Discourse on poverty alleviation, paradigm shift from MDGs to SDGs

Events | | 3-10-2019, 01:00

 Discourse on poverty alleviation, paradigm shift from MDGs to SDGs


The London School of Economics and Political Science, London, UK.







  Poverty reduction remains the ultimate goal in development discourse with an unambiguous consensus among nations. Nevertheless, there are conflicting views  on the definition of poverty, and consequently on determining the ways to battle it. Some economists argue that economic growth is a primary means to get      out of poverty. On the other hand, some view poverty alleviation as elimination of deprivations and enabling access of people to a myriad of social opportunities. Alternatively, this is also dubbed as capabilities based approach which focuses on “constitutive” freedoms such as access to healthcare, education,    social services as a means to obtain the same ends (A. Sen, 1999 p.36). All in all, poverty is multidimensional and therefore not all dimensions can be           measured the same way. It makes debate  especially  heated,  since   none   of   these   views   alone   possess   the   power   to comprehensively explain and lead the way out of poverty. Hereby in this article, I will make an attempt to explain the definition of poverty, and then discuss both sides of coin – whether economic development is the best way to poverty alleviation or not. Furthermore, drawing upon conclusions, I will briefly describe paradigm shift in      development  discourse for poverty alleviation.


Definition of Poverty

There is no unified and solid definition of poverty, however it is commonly referred as deprivation from necessities of life to sustain living, be it either material or non- material. Despite varying views on its definition, most economists do agree that, it is multidimensional and can take various forms. Some segregate poverty to four main measurement approaches such as monetary, capability, social exclusion and participatory methods (Caterina Ruggeri Laderchi et al. 2003). Others divide it into even more groups such as social inferiority, isolation, physical weakness, vulnerability, seasonality, powerlessness and humiliation (Robert Chambers 1995). Among them, monetary approach is universally accepted as main identification strategy to define poverty, since it is easier to measure, express in numbers, interpret and to convert across countries. The most difficult approach to measure and describe in severity, is social exclusion. It basically presupposes marginalization, the limitation of participation in society, erosion of liberal values, and no access to markets of exchange. The last approach, which is participation methods, purports having say of poor people in decisions on what is means to be poor. It is about how people in poverty express their needs, the necessities that they want to be addressed (Chambers 1994, 1997). Besides monetary based income approach, the rest other dimensions can be commonly expressed as capabilities based approach advocated by A. Sen (1985, 1997, 1999). He views poverty not just basically reflected in income, but life longevity, health, education, and access to welfare systems.

  Economic Development as a means to poverty alleviation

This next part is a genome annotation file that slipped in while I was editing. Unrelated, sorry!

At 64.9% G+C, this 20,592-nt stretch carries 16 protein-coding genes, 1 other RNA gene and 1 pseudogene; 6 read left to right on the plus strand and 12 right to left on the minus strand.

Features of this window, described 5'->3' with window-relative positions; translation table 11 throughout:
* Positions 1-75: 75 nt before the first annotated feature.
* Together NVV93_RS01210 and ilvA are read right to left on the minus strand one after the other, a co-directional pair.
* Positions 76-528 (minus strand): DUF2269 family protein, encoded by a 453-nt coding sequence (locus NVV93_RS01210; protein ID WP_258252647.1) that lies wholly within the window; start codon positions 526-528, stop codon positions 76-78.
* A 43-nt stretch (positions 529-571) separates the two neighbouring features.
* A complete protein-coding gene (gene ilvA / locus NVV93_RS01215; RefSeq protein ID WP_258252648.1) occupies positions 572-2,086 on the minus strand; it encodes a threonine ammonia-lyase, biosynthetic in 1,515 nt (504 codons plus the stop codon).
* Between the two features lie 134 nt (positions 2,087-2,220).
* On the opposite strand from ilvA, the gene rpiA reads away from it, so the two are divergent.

Although proponents of this view do not suggest that it is the only and best way to improve the lives of the poor, nevertheless they do believe that growth       benefits poor proportionally as anyone else in the society (D.Dollar, A.Kraay 2002). By running cross-country regressions based on country-year observations of    a sample of 92 countries for the last four decades, the authors find that the average income of the poor quintile rose equiproportionately with the average       income within the country. This relationship holds robust across regions and through variations of income in both normal and crisis periods. Nevertheless, they    also emphasize that a set of policy tools such as protection of rights, openness to trade, low inflation, and financial development have little effect in the income    distribution. Therefore, these policy packages contribute to the income of the poor as much as to the overall economy.Due to rising inequality within some countries such as in the U.S. and China, public opinion challenges this view. Many believe that, in reality the poor are not benefiting from economic growth at all (D.Dollar et al. 2014). The rich reap the fruits of economic growth, while poor cannot catch-up with the life standards. This is also backed by studies on the income groups of countries. According to these studies unprecedented economic growth in last two decades spurred many low-income countries (LICs) to move to the middle-income countries (MICs) group. Nevertheless, intra-country inequality remained unaffected by the shift among country groups. Therefore, today up to 70-75% of the world’s poor population live in MICs (Andy Sumner 2011). Especially countries with the large population such as India, Nigeria, Indonesia and Pakistan graduated to MICs without much improvement in poverty levels.Other proponents of income based view dismiss this argument based on studies of authors such as Deininger and Squire (1996), Chen and Ravallion (1996), Easterly (1999). Through social surveys and comparing it with the growth rates of a country, these studies affirm the null hypothesis that change in income and the inequality are unrelated. These authors dismiss any strong anti-poor effects of aggregate growth at the country level. Meanwhile, this does not preclude the very real possibility that some kinds of aggregate growth could hurt some people.Another angle to support economic development view is through employment perspective. Poverty alleviation programs are doomed to fail if job opportunities are not created. Focusing on social welfare programs based on capabilities approach, to improve ‘constitutive freedoms’ would only create mass of unemployed people who are educated, housed and fed, which would ultimately stop country’s development (Alice H. Amsden 2010). The author compares this to flawed Say’s law - which supposes creating supply will make its own demand. She backs her view by comparing employment and poverty rates of Latin America, Africa and Middle East with that of East Asia – especially China for over 25  years.  She  concludes  that  employment  rate  and  poverty  alleviation  are  positively correlated. Based on International Labor Organization data, the author observed that while employment rate rose in China to 76.6% in 2003, its poverty fell from    40% in 1990 to 15% in 2005. Simultaneously, within other regions poverty rates failed to fall, as no significant improvement in employment was observed, remaining at 62.5% in 2005 (see Andy Sumner 2011, p.866).